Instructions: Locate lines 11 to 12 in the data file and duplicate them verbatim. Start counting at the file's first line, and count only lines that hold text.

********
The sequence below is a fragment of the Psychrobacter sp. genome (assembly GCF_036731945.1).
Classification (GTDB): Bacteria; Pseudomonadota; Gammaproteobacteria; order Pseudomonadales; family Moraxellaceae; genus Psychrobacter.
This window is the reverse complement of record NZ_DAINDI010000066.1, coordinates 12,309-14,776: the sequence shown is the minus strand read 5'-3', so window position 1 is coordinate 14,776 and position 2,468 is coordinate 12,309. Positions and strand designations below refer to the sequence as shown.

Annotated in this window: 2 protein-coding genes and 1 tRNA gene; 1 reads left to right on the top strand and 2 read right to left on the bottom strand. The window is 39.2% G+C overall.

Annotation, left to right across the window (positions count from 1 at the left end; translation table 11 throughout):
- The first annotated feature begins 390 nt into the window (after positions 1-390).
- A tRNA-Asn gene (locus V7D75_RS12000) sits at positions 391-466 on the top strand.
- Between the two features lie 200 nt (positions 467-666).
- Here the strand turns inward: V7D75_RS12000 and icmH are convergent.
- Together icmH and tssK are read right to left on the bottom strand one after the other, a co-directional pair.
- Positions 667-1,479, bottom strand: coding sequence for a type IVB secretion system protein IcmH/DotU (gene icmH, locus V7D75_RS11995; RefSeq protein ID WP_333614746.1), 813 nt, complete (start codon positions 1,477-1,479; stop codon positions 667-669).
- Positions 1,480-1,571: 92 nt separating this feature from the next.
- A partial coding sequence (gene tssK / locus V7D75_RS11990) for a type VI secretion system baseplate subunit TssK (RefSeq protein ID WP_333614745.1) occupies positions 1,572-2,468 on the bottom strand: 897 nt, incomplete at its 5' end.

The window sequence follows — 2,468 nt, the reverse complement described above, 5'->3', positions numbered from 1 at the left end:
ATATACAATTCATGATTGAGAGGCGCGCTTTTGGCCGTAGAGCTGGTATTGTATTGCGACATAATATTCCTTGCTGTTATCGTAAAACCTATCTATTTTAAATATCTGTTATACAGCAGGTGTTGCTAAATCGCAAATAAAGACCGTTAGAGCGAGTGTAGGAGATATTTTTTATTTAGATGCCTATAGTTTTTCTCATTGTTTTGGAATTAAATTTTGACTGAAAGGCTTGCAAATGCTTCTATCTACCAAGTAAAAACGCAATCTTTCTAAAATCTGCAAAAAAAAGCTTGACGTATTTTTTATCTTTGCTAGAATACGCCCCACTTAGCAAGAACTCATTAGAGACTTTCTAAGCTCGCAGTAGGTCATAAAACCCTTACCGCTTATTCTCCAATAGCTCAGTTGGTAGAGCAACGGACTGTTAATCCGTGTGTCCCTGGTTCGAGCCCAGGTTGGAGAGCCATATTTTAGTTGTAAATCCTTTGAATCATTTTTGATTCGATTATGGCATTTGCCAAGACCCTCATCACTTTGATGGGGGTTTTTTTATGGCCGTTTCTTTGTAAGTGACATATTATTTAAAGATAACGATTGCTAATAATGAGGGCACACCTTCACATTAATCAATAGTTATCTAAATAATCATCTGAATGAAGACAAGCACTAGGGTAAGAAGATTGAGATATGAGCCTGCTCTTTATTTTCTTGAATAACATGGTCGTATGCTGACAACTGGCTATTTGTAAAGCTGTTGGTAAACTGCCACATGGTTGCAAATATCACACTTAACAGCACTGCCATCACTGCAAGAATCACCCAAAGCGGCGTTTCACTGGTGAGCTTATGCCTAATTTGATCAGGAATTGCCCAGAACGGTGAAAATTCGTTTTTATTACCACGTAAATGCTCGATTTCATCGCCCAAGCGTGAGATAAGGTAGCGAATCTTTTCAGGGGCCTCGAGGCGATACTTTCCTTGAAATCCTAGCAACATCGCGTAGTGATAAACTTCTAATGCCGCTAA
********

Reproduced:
- Positions 667-1,479, bottom strand: coding sequence for a type IVB secretion system protein IcmH/DotU (gene icmH, locus V7D75_RS11995; RefSeq protein ID WP_333614746.1), 813 nt, complete (start codon positions 1,477-1,479; stop codon positions 667-669).
- Positions 1,480-1,571: 92 nt separating this feature from the next.